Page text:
Spiritual practices of peacemaking, Michael Battle says, are essential to, crucial for, the mystical process of losing and finding identity in God who constantly invites us toward relationship and community. Any spirituality of nonviolence in the community of peacemaking faces formidable challenges.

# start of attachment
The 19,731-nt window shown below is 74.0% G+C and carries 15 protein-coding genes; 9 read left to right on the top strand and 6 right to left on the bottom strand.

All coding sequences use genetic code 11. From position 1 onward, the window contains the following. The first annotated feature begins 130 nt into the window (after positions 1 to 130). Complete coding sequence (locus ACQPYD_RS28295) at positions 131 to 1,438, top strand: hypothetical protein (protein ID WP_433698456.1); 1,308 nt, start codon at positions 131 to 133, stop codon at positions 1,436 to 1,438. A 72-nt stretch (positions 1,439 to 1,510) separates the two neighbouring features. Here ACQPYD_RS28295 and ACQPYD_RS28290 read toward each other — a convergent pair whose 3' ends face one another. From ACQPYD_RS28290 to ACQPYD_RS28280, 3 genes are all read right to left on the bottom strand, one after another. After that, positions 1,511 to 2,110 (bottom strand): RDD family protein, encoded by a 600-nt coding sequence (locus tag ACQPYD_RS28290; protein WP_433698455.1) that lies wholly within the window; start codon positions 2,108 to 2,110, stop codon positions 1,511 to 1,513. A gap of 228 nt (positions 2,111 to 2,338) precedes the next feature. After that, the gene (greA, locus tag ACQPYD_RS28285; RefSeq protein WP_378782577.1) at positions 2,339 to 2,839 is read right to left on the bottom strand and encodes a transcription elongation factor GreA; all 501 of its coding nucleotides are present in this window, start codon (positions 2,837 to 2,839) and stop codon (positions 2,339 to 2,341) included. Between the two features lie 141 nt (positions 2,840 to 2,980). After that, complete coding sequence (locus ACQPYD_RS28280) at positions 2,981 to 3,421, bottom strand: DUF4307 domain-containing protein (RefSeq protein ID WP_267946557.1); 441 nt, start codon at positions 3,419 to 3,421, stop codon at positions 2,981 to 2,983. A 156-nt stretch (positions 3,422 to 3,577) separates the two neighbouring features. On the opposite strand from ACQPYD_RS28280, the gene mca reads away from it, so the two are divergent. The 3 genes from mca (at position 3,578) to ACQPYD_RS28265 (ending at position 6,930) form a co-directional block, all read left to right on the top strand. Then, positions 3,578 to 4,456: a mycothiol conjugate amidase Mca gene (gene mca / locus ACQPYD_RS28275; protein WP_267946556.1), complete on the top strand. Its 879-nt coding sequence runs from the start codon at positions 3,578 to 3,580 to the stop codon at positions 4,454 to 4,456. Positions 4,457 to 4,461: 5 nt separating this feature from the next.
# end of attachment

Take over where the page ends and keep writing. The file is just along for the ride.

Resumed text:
The 2500-year-old tradition of Jainism, which emphasizes nonviolence as the only true path leading to liberation, offers a worldview seemingly compatible with the goals of environmental activism. But can Jainism adopt a sociocentric environmentalism without compromising its own ascetic principles and spiritual tradition? How does traditional Jain cosmology view the natural world? How might a Jain ethical system respond to decisions regarding the development of dams, the proliferation of automobiles, overcrowding due to overpopulation, or the protection of individual animal species? Can there be a Jain environmental activism that addresses both the traditional concern for individual self-purification and the contemporary dilemma of ecosystem degradation? The voices in this volume reflect the dynamic nature of the Jain faith and its willingness to engage in discussion on a modern social issue.